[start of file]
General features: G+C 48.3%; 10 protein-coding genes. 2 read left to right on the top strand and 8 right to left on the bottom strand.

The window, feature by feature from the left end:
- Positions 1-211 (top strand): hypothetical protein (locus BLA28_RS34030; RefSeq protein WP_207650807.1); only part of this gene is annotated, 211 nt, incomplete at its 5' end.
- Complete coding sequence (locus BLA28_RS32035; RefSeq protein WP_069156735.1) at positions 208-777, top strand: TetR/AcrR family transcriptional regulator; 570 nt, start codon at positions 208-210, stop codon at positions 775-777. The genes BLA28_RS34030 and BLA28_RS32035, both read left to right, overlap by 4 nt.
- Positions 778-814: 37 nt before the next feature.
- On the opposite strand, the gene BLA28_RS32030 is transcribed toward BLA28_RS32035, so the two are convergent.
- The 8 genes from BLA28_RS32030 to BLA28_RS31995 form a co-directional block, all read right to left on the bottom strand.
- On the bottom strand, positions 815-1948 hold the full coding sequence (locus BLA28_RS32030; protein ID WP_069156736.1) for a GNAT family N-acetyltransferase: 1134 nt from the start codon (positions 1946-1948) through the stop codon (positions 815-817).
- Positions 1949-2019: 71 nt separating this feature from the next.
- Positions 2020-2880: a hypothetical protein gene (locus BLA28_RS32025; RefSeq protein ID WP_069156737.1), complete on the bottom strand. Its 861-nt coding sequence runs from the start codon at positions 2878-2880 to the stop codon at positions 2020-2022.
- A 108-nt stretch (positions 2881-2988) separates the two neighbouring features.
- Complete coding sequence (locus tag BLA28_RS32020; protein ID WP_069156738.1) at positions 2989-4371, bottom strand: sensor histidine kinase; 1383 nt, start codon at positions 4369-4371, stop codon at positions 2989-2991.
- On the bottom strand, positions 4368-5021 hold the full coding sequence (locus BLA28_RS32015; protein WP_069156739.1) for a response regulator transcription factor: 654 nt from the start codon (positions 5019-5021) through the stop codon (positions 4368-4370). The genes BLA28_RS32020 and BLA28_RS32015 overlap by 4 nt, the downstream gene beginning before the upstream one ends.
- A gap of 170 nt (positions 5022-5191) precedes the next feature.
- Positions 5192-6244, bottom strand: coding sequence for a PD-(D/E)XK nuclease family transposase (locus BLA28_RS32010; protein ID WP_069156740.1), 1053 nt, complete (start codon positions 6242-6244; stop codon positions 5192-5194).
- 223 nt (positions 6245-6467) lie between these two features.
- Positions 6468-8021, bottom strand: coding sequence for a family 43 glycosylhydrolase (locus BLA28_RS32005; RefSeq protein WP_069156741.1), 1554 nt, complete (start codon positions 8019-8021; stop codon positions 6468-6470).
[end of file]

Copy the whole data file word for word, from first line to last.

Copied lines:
General features: G+C 48.3%; 10 protein-coding genes. 2 read left to right on the top strand and 8 right to left on the bottom strand.

The window, feature by feature from the left end:
- Positions 1-211 (top strand): hypothetical protein (locus BLA28_RS34030; RefSeq protein WP_207650807.1); only part of this gene is annotated, 211 nt, incomplete at its 5' end.
- Complete coding sequence (locus BLA28_RS32035; RefSeq protein WP_069156735.1) at positions 208-777, top strand: TetR/AcrR family transcriptional regulator; 570 nt, start codon at positions 208-210, stop codon at positions 775-777. The genes BLA28_RS34030 and BLA28_RS32035, both read left to right, overlap by 4 nt.
- Positions 778-814: 37 nt before the next feature.
- On the opposite strand, the gene BLA28_RS32030 is transcribed toward BLA28_RS32035, so the two are convergent.
- The 8 genes from BLA28_RS32030 to BLA28_RS31995 form a co-directional block, all read right to left on the bottom strand.
- On the bottom strand, positions 815-1948 hold the full coding sequence (locus BLA28_RS32030; protein ID WP_069156736.1) for a GNAT family N-acetyltransferase: 1134 nt from the start codon (positions 1946-1948) through the stop codon (positions 815-817).
- Positions 1949-2019: 71 nt separating this feature from the next.
- Positions 2020-2880: a hypothetical protein gene (locus BLA28_RS32025; RefSeq protein ID WP_069156737.1), complete on the bottom strand. Its 861-nt coding sequence runs from the start codon at positions 2878-2880 to the stop codon at positions 2020-2022.
- A 108-nt stretch (positions 2881-2988) separates the two neighbouring features.
- Complete coding sequence (locus tag BLA28_RS32020; protein ID WP_069156738.1) at positions 2989-4371, bottom strand: sensor histidine kinase; 1383 nt, start codon at positions 4369-4371, stop codon at positions 2989-2991.
- On the bottom strand, positions 4368-5021 hold the full coding sequence (locus BLA28_RS32015; protein WP_069156739.1) for a response regulator transcription factor: 654 nt from the start codon (positions 5019-5021) through the stop codon (positions 4368-4370). The genes BLA28_RS32020 and BLA28_RS32015 overlap by 4 nt, the downstream gene beginning before the upstream one ends.
- A gap of 170 nt (positions 5022-5191) precedes the next feature.
- Positions 5192-6244, bottom strand: coding sequence for a PD-(D/E)XK nuclease family transposase (locus BLA28_RS32010; protein ID WP_069156740.1), 1053 nt, complete (start codon positions 6242-6244; stop codon positions 5192-5194).
- 223 nt (positions 6245-6467) lie between these two features.
- Positions 6468-8021, bottom strand: coding sequence for a family 43 glycosylhydrolase (locus BLA28_RS32005; RefSeq protein WP_069156741.1), 1554 nt, complete (start codon positions 8019-8021; stop codon positions 6468-6470).